The High Cost of Paying Physicians for Referrals: Tuomey Healthcare System Faces Penalties of up to $357 Million

by Akerman LLP
Contact

On May 8, 2013, a jury sitting in the U.S. District Court for South Carolina found that Tuomey Healthcare System, Inc. violated the Stark Law and the False Claims Act (FCA) by illegally paying referring physicians. The jury found that Tuomey, a private, nonprofit hospital, submitted for payment to Medicare over 21,000 tainted claims resulting in $39 million in damages.  Additionally, Tuomey is potentially liable for treble damages plus a penalty of up to $11,000 per claim under the FCA, which could amount to a total of $357 million. The verdict was issued in a retrial ordered by the United States Court of Appeals for the Fourth Circuit in U.S. ex. rel. Drakeford v. Tuomey Healthcare System, Inc., 675 F.3d 394 (4th Cir. 2012).

The case arose from Tuomey's efforts to prevent its medical staff members from performing outpatient procedures at facilities not owned by the hospital. In 2005 and 2006, Tuomey entered into part-time employment contracts with 19 specialist physicians, all with similar terms. Each contract, which had a 10-year term, provided that the physician was required to perform outpatient procedures at Tuomey Hospital or at facilities owned or operated by it. Tuomey was solely responsible for billing and collections from patients, Medicare and other third-party payors for the professional and technical components of the procedures, and the physicians expressly reassigned to Tuomey all benefits payable to the physicians.

Central to the case was the fact that Tuomey paid each physician an annual base salary that fluctuated based on Tuomey's net cash collections for the outpatient procedures. Tuomey further agreed to pay each physician a "productivity bonus" equal to 80 percent of the net collections.  In addition, each physician was eligible for an incentive bonus that could total up to 7 percent of the productivity bonus. All parties performed according to the agreements, including Tuomey billing Medicare and other third-party payors for the professional and technical components of the procedures.

Dr. Michael Drakeford, an orthopedic surgeon and the relator in this case, became involved in this matter when Tuomey attempted to negotiate the above arrangement with him. When negotiations failed, Dr. Drakeford filed a qui tam action in 2005. The United States Department of Justice (DOJ) intervened in the case in 2007 and asserted an additional claim for violation of the FCA. DOJ alleged that the physicians' compensation improperly took into account the value or volume of referrals that the physicians generated for Tuomey because it included a portion of the technical component for the outpatient procedures the physicians performed. These illegal compensation arrangements violated the Stark law, resulting in 21,730 improper claims being submitted to Medicare in violation of the False Claims Act. For his efforts in bringing the matter to DOJ's attention, Dr. Drakeford is now likely to recover a significant bounty.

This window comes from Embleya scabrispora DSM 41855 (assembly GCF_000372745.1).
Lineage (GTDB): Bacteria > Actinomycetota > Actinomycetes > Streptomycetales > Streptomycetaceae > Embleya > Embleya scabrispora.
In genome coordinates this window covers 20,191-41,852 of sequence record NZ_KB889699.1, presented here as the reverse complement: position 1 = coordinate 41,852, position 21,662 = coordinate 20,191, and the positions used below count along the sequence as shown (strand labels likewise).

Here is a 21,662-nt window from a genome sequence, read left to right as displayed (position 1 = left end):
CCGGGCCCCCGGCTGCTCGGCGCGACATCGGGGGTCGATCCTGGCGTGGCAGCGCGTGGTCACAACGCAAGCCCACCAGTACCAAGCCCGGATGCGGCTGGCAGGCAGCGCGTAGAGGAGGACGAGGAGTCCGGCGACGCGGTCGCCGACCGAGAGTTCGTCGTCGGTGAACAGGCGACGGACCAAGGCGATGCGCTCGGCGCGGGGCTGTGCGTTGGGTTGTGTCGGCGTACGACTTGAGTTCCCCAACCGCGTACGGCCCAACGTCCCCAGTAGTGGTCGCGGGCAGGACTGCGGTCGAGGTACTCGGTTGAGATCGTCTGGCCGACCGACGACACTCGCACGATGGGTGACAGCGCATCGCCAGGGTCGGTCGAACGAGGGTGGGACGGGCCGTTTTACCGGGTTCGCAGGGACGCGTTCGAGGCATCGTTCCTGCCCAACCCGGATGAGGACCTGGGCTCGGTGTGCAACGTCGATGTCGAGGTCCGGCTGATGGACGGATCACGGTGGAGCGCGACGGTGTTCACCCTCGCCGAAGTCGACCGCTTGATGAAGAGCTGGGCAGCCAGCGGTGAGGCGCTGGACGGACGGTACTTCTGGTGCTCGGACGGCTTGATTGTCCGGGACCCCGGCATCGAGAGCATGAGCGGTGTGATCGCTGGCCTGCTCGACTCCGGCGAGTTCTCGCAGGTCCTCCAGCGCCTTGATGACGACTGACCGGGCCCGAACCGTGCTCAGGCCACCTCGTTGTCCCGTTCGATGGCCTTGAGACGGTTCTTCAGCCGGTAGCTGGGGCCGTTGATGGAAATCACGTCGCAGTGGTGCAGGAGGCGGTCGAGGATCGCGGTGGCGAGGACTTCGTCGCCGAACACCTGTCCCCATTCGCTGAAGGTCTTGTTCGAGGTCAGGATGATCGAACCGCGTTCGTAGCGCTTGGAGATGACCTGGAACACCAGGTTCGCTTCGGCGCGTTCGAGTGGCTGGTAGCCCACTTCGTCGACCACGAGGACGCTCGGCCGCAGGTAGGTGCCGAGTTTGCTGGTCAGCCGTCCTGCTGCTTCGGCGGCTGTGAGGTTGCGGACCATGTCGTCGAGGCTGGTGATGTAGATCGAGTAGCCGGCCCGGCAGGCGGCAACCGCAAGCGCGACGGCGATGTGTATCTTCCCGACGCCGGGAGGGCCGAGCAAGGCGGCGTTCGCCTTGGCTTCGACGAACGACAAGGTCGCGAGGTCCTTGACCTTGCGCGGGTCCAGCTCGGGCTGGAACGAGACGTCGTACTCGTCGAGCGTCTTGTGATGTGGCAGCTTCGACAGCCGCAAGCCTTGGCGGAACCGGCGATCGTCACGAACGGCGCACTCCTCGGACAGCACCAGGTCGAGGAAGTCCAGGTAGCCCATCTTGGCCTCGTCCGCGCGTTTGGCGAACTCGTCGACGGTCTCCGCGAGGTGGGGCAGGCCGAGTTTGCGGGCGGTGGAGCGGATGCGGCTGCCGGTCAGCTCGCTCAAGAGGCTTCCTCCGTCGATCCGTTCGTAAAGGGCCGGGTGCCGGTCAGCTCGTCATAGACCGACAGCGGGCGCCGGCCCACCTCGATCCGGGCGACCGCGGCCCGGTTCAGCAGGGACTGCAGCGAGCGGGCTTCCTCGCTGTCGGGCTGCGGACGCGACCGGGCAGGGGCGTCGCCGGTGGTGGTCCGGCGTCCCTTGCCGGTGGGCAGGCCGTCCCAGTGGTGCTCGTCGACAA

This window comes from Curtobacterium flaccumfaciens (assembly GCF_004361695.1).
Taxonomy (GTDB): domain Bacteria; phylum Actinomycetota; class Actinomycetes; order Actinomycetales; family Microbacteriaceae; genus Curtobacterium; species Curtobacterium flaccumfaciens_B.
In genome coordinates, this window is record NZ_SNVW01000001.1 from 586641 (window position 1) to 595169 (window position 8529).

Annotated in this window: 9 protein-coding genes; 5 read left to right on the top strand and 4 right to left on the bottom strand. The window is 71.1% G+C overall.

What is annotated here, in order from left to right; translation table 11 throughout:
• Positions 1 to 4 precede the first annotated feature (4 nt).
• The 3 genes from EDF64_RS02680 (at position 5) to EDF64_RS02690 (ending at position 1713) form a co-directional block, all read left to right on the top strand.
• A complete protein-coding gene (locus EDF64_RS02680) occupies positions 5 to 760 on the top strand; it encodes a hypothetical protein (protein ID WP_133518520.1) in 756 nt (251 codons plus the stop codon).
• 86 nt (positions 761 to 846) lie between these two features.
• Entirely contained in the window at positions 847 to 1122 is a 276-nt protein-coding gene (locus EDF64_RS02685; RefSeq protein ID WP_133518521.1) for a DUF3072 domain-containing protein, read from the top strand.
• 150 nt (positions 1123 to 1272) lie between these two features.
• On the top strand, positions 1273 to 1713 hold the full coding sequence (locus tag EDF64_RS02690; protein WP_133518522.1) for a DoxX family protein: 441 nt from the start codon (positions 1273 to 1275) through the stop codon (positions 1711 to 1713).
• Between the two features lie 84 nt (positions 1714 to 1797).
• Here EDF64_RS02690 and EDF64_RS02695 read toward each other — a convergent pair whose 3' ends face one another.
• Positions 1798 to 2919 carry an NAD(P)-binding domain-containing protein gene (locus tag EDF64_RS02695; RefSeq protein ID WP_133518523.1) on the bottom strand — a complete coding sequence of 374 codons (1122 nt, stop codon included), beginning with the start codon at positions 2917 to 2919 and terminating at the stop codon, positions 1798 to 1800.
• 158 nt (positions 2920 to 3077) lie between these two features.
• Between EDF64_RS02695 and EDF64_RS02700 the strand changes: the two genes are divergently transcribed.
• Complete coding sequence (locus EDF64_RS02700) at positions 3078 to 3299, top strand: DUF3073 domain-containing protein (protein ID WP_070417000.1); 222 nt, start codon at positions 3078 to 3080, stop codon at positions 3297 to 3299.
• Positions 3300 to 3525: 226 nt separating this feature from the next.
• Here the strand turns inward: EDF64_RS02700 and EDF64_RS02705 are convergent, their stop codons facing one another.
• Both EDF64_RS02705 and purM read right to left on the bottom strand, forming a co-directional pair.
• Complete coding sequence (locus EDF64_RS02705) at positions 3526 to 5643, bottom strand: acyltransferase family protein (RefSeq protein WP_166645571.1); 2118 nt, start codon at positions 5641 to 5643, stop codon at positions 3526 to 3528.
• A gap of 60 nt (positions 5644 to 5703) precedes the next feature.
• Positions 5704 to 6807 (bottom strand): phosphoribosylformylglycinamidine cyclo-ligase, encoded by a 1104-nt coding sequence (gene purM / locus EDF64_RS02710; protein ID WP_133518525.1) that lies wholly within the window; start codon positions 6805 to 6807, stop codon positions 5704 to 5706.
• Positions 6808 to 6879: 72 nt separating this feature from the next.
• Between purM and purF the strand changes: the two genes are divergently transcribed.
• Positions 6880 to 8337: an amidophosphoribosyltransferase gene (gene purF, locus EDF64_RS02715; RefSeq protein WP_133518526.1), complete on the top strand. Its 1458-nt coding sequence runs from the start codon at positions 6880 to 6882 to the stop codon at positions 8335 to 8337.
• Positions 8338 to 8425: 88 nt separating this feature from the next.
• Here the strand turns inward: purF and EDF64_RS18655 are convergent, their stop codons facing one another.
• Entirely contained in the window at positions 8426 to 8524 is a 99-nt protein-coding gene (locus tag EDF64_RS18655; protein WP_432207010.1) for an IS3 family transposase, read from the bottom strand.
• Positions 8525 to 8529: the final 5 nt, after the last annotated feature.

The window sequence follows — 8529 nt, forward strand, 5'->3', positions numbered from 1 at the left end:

When the case initially went to trial in 2010, the jury found that Tuomey violated the Stark Law, but did not violate the FCA. The trial court set aside the jury's verdict and ordered a new trial on the FCA allegations. The trial court also entered judgment against Tuomey for more than $44 million based on DOJ's estimate of the value of tainted claims submitted to Medicare.

The case was appealed to the Fourth Circuit, which vacated the $44 million judgment and ordered a new trial on both the Stark Law and FCA allegations. The Fourth Circuit agreed with Tuomey that Tuomey was deprived of its right to trial by jury when the trial court set aside the jury's verdict on the Stark Law allegations and granted the DOJ's motion for a new trial on the FCA allegations because the Stark Law violations were the predicate for the FCA allegations. The Fourth Circuit directed that at the new trial the jury was to determine whether Tuomey's contracts with the physicians took into account the volume or value of referrals in violation of the Stark Law. The Fourth Circuit noted that compensation arrangements that take into account anticipated referrals do implicate the volume or value standard in the Stark Law. It reasoned that if a hospital provides fixed compensation to a physician that is not based solely on the value of the services the physician is expected to perform, but also takes into account additional revenue the hospital anticipates will flow from the physician's referrals, that compensation takes into account the volume or value of such referrals.